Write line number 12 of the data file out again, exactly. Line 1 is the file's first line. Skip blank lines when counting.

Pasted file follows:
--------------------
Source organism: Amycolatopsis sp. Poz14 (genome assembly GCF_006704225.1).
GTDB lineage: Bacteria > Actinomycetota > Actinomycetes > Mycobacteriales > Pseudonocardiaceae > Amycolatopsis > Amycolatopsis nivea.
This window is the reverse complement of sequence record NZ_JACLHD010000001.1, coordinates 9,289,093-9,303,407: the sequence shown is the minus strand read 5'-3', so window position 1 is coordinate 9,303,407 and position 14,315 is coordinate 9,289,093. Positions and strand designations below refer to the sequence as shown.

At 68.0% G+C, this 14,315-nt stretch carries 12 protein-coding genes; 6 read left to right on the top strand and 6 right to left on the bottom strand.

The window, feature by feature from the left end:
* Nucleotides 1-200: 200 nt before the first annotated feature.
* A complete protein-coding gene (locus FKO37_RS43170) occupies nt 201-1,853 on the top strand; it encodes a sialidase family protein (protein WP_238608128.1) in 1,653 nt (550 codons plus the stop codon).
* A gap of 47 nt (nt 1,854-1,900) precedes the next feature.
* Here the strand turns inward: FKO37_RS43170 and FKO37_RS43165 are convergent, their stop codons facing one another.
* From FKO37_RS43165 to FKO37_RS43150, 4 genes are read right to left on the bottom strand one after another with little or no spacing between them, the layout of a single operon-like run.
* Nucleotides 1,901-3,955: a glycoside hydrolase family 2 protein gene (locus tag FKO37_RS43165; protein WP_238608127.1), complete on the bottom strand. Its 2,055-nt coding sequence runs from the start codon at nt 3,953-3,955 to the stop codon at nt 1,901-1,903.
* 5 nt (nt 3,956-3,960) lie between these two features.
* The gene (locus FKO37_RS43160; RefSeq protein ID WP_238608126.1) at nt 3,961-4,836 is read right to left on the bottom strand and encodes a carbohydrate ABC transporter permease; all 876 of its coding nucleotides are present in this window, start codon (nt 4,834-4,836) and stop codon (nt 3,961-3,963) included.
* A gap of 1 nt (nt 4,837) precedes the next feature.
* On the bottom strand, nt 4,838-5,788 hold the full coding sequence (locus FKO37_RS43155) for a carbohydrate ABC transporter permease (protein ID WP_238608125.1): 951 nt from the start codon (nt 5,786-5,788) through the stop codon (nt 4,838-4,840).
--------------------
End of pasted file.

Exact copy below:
* 5 nt (nt 3,956-3,960) lie between these two features.